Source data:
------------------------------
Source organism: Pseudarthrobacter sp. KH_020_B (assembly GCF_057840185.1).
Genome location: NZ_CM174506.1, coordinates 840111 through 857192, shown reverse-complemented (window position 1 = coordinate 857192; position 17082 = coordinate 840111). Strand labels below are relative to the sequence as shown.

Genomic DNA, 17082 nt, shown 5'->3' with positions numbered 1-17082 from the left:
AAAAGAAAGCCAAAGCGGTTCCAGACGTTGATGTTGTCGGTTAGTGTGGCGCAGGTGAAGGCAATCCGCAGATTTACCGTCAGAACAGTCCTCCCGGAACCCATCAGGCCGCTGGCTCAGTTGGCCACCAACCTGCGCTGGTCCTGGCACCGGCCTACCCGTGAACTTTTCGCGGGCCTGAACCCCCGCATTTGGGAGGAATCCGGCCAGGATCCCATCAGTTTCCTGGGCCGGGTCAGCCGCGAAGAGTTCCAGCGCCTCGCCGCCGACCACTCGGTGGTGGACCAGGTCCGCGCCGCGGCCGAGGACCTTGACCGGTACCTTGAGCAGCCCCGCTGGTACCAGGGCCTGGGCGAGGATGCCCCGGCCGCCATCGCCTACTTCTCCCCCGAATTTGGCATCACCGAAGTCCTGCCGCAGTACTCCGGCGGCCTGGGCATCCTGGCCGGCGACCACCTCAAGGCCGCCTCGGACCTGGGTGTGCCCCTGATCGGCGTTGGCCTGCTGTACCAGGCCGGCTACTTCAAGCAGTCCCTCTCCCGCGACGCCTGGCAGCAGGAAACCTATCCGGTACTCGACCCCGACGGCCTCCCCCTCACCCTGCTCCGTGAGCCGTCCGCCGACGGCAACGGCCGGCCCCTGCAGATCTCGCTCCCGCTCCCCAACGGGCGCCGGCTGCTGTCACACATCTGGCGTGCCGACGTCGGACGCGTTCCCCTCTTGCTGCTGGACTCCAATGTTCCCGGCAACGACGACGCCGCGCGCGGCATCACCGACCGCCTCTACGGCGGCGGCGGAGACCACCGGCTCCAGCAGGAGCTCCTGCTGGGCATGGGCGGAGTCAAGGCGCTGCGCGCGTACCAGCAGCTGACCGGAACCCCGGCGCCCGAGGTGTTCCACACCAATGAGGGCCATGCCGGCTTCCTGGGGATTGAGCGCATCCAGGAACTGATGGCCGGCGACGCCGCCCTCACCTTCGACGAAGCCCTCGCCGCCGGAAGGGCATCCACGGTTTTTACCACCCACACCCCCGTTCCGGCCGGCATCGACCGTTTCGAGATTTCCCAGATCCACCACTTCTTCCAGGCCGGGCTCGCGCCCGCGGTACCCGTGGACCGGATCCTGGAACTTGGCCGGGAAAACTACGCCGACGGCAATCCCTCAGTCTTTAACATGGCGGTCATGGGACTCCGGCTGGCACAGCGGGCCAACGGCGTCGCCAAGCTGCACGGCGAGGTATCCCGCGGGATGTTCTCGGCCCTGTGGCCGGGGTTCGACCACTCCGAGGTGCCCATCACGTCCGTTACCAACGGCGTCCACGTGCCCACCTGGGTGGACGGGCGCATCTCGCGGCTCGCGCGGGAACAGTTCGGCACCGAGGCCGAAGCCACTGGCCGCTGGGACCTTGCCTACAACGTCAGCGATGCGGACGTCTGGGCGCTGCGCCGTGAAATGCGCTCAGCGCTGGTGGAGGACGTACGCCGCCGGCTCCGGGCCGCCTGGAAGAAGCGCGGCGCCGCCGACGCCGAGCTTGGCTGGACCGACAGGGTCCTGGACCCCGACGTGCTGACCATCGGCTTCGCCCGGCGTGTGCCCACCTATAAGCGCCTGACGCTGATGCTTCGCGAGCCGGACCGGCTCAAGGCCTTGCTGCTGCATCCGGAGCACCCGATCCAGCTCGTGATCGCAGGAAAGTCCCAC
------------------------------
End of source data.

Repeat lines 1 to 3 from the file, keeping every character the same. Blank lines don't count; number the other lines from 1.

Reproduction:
Source organism: Pseudarthrobacter sp. KH_020_B (assembly GCF_057840185.1).
Genome location: NZ_CM174506.1, coordinates 840111 through 857192, shown reverse-complemented (window position 1 = coordinate 857192; position 17082 = coordinate 840111). Strand labels below are relative to the sequence as shown.

Genomic DNA, 17082 nt, shown 5'->3' with positions numbered 1-17082 from the left: